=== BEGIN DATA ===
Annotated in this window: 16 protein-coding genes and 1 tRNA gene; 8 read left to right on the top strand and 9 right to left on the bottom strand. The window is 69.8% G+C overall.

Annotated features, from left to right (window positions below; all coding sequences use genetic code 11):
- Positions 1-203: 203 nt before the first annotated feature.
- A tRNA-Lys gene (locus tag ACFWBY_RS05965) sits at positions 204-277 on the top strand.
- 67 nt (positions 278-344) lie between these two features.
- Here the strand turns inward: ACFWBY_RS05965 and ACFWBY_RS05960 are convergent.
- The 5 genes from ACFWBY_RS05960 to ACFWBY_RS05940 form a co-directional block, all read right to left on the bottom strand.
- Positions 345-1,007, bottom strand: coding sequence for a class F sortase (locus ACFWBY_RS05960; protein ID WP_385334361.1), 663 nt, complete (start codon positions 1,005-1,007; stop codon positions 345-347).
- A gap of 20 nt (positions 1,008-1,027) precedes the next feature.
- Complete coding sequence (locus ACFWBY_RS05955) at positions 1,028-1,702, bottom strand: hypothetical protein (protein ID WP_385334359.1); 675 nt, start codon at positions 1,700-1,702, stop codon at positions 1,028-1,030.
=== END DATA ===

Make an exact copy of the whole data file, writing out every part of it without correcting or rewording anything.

Annotated in this window: 16 protein-coding genes and 1 tRNA gene; 8 read left to right on the top strand and 9 right to left on the bottom strand. The window is 69.8% G+C overall.

Annotated features, from left to right (window positions below; all coding sequences use genetic code 11):
- Positions 1-203: 203 nt before the first annotated feature.
- A tRNA-Lys gene (locus tag ACFWBY_RS05965) sits at positions 204-277 on the top strand.
- 67 nt (positions 278-344) lie between these two features.
- Here the strand turns inward: ACFWBY_RS05965 and ACFWBY_RS05960 are convergent.
- The 5 genes from ACFWBY_RS05960 to ACFWBY_RS05940 form a co-directional block, all read right to left on the bottom strand.
- Positions 345-1,007, bottom strand: coding sequence for a class F sortase (locus ACFWBY_RS05960; protein ID WP_385334361.1), 663 nt, complete (start codon positions 1,005-1,007; stop codon positions 345-347).
- A gap of 20 nt (positions 1,008-1,027) precedes the next feature.
- Complete coding sequence (locus ACFWBY_RS05955) at positions 1,028-1,702, bottom strand: hypothetical protein (protein ID WP_385334359.1); 675 nt, start codon at positions 1,700-1,702, stop codon at positions 1,028-1,030.